“I became an actor because of theater,” says Marianna. “Initially, when I started, I wasn’t thinking Hollywood. I just fell in love with theater when I was 16. And I was in Swaziland, and I had an amazing theater art teacher, and she was English. And I’ve never done theater before. And I was like, ‘Wow, this is super powerful stuff.’ Agusto Boal is a theater practitioner that does Theater of the Oppressed from Brazil. You see how communities talk about their issues in a theater, like new performances, and they solve issues that are really alive within the community. Theater is used as a medium to do that. And how powerful it can be for everybody, for the audiences, for the performers. Storytelling, it’s the oldest form of passing on knowledge. And then I went straight to study theater in London, and I loved comedy more than anything. Then I created a theater company and the more I dug into it, the more I loved it. I don’t love it for the celebrity side of it, to be honest that is the part that I like the least out of our industry. But I love it for the powerful platform. I mean how moving it can be to see a story on TV and to see a story on the big screen—it can change your life. So I wanted to be a spokesperson on that platform. And I wanted to experience what it feels like to be so many things at once. Because that’s the beauty of what we do with this craft. And I love the opportunity of being in Ultraviolet & Black Scorpion right now, playing a woman that is totally out there. My character, Nina, is bigger than life. I see myself working for the rest of my life, hopefully.”

We all are equipped with inner superpowers that are unique in outer expression. We can experience within the whole Universe at the palm of our hands. WEOLA, the collective energy channeled by Kosta Trifunovic, says, “You are this life force expressing through the tools of physicality – your mind, your body, thoughts, and emotions. You are here to have that current experience, which is now, now, now. As you become aware of a wider perspective, you can have the whole universe, the whole cosmos being experienced by you because it is all within you at all times.”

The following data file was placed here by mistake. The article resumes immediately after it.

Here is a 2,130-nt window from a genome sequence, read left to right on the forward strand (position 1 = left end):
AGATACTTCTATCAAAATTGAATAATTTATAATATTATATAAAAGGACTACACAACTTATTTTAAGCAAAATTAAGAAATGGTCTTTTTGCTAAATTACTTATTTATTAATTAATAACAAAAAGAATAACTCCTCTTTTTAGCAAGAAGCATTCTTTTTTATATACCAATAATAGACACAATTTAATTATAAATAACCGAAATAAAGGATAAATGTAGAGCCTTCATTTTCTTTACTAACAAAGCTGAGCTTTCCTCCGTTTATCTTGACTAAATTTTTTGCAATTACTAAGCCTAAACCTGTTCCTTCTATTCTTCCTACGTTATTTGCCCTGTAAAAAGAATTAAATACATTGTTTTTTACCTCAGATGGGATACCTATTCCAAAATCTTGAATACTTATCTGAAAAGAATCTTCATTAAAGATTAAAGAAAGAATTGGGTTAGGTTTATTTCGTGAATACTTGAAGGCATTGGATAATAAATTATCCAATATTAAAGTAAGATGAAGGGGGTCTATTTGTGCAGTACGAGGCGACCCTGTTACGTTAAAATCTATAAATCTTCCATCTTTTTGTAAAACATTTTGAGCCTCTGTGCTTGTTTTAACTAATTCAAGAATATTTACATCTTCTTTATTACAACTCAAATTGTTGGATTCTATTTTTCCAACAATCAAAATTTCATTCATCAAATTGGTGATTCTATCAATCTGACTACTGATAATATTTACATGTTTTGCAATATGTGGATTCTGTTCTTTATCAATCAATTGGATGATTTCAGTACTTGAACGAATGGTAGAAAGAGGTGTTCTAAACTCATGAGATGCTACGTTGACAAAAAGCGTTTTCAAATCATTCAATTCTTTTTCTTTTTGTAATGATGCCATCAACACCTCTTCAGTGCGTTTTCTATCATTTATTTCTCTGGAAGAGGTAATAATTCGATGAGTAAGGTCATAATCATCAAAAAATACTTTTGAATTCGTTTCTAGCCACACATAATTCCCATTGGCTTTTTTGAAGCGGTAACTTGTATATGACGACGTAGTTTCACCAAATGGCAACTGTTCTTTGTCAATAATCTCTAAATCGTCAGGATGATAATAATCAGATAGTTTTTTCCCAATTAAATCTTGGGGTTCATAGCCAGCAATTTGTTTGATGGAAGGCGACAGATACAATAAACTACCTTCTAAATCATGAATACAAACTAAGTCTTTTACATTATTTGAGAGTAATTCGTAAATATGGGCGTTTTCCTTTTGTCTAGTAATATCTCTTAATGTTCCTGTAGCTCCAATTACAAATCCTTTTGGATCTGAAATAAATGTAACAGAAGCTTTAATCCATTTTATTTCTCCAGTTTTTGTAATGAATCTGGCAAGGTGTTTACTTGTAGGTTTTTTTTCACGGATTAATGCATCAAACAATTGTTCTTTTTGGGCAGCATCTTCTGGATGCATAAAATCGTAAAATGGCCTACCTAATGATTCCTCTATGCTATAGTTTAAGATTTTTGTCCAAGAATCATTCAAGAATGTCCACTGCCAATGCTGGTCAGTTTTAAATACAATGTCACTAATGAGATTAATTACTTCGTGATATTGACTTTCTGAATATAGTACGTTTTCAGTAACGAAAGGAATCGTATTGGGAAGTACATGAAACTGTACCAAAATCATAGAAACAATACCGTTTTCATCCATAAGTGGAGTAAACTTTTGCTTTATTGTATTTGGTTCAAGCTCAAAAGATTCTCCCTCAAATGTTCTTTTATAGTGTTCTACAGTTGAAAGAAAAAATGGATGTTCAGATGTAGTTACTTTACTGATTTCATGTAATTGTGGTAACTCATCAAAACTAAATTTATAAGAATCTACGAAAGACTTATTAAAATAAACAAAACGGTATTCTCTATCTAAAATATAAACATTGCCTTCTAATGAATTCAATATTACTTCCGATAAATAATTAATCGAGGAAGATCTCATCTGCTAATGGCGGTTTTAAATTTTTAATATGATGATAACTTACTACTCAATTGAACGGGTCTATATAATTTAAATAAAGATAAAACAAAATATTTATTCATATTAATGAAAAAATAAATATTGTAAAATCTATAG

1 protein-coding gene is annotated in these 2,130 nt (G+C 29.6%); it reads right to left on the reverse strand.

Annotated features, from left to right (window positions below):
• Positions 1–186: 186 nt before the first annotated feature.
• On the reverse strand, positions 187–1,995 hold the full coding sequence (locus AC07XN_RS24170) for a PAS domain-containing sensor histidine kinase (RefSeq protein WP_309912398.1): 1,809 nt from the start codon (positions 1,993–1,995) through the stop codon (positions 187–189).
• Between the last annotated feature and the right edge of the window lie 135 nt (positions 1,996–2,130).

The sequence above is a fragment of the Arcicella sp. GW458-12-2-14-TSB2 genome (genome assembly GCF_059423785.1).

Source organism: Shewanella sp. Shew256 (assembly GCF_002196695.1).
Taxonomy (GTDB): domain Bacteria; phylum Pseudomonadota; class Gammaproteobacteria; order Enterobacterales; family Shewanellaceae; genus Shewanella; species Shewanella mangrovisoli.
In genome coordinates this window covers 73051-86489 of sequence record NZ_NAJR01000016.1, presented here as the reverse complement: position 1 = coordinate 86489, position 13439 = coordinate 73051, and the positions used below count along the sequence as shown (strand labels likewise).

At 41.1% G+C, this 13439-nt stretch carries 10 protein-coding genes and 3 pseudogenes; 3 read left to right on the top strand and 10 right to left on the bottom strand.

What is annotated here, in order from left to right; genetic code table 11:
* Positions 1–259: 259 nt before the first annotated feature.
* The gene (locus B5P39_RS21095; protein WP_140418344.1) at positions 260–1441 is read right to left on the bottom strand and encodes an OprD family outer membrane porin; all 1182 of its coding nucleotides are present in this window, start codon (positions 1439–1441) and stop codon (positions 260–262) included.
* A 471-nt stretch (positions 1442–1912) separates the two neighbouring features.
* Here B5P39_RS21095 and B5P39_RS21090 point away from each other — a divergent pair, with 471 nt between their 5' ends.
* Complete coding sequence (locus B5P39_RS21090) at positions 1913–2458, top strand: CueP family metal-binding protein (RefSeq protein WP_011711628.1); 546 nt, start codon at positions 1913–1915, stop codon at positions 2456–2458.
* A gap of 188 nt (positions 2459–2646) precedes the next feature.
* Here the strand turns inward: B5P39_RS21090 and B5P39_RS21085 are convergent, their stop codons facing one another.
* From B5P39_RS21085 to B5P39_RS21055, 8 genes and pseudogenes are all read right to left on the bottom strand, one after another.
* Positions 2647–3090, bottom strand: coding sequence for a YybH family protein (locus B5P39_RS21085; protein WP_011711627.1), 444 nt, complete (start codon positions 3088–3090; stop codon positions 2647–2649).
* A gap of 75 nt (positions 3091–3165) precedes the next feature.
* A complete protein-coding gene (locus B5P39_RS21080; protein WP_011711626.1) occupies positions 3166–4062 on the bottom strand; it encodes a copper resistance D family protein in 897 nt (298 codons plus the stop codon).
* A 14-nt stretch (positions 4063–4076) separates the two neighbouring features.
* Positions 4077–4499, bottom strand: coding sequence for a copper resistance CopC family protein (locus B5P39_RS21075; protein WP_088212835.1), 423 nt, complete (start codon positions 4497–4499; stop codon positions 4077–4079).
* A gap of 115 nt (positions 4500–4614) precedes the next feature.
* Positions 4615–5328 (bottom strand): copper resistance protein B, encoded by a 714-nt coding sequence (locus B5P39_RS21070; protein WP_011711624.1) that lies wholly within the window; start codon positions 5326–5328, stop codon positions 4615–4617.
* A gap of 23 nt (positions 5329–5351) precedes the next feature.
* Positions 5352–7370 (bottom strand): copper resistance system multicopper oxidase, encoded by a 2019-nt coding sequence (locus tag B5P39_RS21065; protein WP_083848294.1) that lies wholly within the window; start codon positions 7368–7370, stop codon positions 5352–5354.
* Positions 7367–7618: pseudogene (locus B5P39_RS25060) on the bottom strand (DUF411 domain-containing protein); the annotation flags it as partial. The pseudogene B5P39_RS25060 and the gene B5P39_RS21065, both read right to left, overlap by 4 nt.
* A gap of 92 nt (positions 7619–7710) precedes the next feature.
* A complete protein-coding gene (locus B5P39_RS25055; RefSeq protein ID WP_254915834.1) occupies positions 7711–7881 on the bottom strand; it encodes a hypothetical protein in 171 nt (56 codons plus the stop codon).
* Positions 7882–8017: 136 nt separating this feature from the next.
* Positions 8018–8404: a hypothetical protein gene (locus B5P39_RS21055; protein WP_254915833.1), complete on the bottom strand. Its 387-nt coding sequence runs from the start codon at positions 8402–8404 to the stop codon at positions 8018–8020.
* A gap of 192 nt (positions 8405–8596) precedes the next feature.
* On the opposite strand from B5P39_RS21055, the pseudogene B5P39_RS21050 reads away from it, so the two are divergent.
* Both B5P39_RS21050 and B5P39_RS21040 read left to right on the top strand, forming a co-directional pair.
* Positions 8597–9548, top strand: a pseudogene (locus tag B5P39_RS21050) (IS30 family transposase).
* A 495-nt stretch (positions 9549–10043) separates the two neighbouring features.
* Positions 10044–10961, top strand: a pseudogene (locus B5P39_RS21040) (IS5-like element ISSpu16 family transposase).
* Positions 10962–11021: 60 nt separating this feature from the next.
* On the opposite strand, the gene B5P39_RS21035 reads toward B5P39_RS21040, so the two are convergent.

“I think superhero stories are really appealing to many, and they’ve always been. But this ability to be powerful, and to do stuff that is non-human, I think that we’ve always been fascinated by that,” says Marianna. “Having a superpower, I feel like it’s the highest dream for a human. I think that’s why it’s so appealing, especially in a world where nowadays, the reality seems so crushing sometimes, and so devastating and hard to swallow and digest. I feel that having a superpower right now would be more than useful. I love in our show, there’s something that for me, it’s really valuable—that the girl, Violet, who happens to be the non-talented person in the house, becomes a superhero, Ultra Violet. We all have felt at some point that we’re not enough, that we won’t be able to please this other person, and that we won’t be able to be what they expected us to be. We’ve all been there at some point in our life. And that’s where Violet is when the show starts. And then she gets given the superpower, and as a premise, I love that. Because sometimes we’re so harsh on ourselves, and so judgmental on where we are and what we deserve, and what we should be doing, and then actually receive a gift.”

We all have the most powerful gift—life. We don’t have to make the earth and the planets spin. We don’t have to make the sun come in and out every day. But, we can commit to making our existence beautiful.

Musing on the beauty and humor of life, Mariana says, “I am fully committed. I’m not a dropper. I don’t drop stuff halfway through. I love to see others’ humor. I think humor is going to set us free. I think to be able to laugh at yourself, to be able to laugh at the circumstances and to make fun out of everything, makes life lighthearted.”

Like Marianna, are you committed to experiencing life in joy, bliss, love, and humor?

Photography // Isaac Sterling